A few years ago, Paul realized that he didn’t feel like he was gardening on his two-acre property so much as keeping up with maintenance. So, he and his wife opted to downsize and move to a home on a quarter of an acre. He’s enjoying his garden more than ever now, and we shared stories of our passion for compost and shredded leaves.
Vegetables are Paul’s first love in gardening, and on his smaller property, he has the luxury of focusing more of his efforts on those edible plants. He balances that out with a collection of unusual deciduous and evergreen conifer species too, and he sharpens his pruning skill on his 40 bonsai plants.
Never let it be said that Paul James doesn’t keep himself occupied and engaged with the world around him. In whatever spare time he has left, he also helps the local nursery business of a friend and travels to a number of public speaking engagements.
If you miss Paul’s voice in the gardening media world – as so many do – take heart. We may not be able to watch him on our television screens, but there’s an important way we can honor his contributions and show our appreciation for all he has done.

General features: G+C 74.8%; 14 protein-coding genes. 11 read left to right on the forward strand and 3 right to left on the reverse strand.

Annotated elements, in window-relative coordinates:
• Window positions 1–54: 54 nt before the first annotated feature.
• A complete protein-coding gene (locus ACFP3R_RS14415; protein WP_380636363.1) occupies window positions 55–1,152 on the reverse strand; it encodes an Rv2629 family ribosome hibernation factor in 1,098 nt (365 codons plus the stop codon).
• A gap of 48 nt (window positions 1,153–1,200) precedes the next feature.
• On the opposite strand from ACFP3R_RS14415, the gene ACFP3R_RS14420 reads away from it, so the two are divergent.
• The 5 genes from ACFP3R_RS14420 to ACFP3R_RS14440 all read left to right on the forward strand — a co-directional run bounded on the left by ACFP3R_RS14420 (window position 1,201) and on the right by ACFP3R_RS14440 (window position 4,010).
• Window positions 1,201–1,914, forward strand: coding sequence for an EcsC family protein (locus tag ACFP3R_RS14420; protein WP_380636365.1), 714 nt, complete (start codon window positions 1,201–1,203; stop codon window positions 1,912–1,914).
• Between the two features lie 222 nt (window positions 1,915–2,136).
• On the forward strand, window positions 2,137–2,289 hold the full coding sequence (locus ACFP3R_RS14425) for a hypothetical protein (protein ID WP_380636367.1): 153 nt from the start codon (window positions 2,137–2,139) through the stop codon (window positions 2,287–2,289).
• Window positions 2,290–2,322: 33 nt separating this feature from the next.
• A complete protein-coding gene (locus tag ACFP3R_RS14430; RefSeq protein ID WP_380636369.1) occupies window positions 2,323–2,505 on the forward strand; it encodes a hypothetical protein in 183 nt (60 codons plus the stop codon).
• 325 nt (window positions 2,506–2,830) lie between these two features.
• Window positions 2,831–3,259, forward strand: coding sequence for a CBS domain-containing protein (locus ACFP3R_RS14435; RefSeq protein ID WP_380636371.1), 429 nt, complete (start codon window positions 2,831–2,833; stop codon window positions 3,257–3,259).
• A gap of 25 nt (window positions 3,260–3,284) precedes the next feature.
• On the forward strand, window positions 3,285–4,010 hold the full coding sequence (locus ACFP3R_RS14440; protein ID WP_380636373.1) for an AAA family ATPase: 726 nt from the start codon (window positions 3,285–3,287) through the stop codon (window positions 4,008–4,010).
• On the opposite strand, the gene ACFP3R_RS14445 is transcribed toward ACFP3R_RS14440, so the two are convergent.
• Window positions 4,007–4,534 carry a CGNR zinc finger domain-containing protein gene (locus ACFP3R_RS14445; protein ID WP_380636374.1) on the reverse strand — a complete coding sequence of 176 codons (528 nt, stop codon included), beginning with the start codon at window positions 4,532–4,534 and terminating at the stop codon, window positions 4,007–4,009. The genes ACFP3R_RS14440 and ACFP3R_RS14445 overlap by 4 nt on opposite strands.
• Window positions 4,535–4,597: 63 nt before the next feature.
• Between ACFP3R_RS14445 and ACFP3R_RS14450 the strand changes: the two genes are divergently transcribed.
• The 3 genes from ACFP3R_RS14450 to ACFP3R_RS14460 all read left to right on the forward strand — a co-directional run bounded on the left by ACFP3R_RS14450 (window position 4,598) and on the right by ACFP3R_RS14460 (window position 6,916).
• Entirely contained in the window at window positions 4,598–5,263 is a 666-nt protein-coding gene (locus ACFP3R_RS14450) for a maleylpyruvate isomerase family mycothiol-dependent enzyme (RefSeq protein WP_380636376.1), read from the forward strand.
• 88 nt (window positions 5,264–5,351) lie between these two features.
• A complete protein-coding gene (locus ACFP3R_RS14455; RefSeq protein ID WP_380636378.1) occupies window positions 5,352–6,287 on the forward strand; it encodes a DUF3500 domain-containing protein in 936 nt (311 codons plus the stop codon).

Like me, Paul continues to feel disheartened that so many gardeners still use chemicals to maintain their lawn and garden. Despite his many years conveying that these chemicals are unnecessary and are often detrimental, Paul feels like the chemical industry is winning. Advertising campaigns still have many weekend warriors and garden professionals reaching for chemical products.
I’m happy to say that I feel that tide is turning. I’m hearing from more and more gardeners who understand that the organic approach provides benefits which ripple across plant health, easier maintenance, and beyond to benefit our wildlife and the ecosystems which surround us.
There is much more dialogue to be had on these issues, but it was Paul James whose voice helped to set this tone long ago. Anytime you opt for an organic method in your garden or share with other gardeners the value of avoiding chemicals, you are paying homage to the magic that is Paul James and that he shared with us through Gardening by the Yard.
Do you have a favorite episode memory? I encourage you to share it in the Comments section below.
If you haven’t already listened in to my conversation with this entertaining and engaging garden legend, be sure to scroll to the top of the page and click the Play icon in the green bar under the page title. Paul is a one-of-a-kind, so you won’t want to miss this one.
Links & Resources
Beginning Gardener Fundamentals – Online course details